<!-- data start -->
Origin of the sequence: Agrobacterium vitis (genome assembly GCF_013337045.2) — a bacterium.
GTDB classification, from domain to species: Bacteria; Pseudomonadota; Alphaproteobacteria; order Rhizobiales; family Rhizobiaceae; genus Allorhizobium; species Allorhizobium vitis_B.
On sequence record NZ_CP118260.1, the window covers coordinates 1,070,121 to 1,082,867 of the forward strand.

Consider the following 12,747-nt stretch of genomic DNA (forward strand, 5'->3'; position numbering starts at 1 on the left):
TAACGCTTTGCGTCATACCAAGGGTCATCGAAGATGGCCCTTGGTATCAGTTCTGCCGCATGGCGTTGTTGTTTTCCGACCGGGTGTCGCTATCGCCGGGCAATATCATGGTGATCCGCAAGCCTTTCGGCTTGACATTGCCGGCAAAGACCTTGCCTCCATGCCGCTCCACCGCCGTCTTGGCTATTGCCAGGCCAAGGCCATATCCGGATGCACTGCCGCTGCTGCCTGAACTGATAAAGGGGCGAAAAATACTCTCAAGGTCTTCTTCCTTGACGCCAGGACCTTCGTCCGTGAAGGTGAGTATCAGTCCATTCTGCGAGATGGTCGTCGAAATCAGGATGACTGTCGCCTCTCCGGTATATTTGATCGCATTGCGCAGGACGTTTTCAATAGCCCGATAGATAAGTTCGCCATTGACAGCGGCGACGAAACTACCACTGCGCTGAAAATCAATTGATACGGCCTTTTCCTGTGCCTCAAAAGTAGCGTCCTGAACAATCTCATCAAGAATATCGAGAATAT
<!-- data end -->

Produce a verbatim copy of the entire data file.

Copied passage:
Origin of the sequence: Agrobacterium vitis (genome assembly GCF_013337045.2) — a bacterium.
GTDB classification, from domain to species: Bacteria; Pseudomonadota; Alphaproteobacteria; order Rhizobiales; family Rhizobiaceae; genus Allorhizobium; species Allorhizobium vitis_B.
On sequence record NZ_CP118260.1, the window covers coordinates 1,070,121 to 1,082,867 of the forward strand.

Consider the following 12,747-nt stretch of genomic DNA (forward strand, 5'->3'; position numbering starts at 1 on the left):
TAACGCTTTGCGTCATACCAAGGGTCATCGAAGATGGCCCTTGGTATCAGTTCTGCCGCATGGCGTTGTTGTTTTCCGACCGGGTGTCGCTATCGCCGGGCAATATCATGGTGATCCGCAAGCCTTTCGGCTTGACATTGCCGGCAAAGACCTTGCCTCCATGCCGCTCCACCGCCGTCTTGGCTATTGCCAGGCCAAGGCCATATCCGGATGCACTGCCGCTGCTGCCTGAACTGATAAAGGGGCGAAAAATACTCTCAAGGTCTTCTTCCTTGACGCCAGGACCTTCGTCCGTGAAGGTGAGTATCAGTCCATTCTGCGAGATGGTCGTCGAAATCAGGATGACTGTCGCCTCTCCGGTATATTTGATCGCATTGCGCAGGACGTTTTCAATAGCCCGATAGATAAGTTCGCCATTGACAGCGGCGACGAAACTACCACTGCGCTGAAAATCAATTGATACGGCCTTTTCCTGTGCCTCAAAAGTAGCGTCCTGAACAATCTCATCAAGAATATCGAGAATAT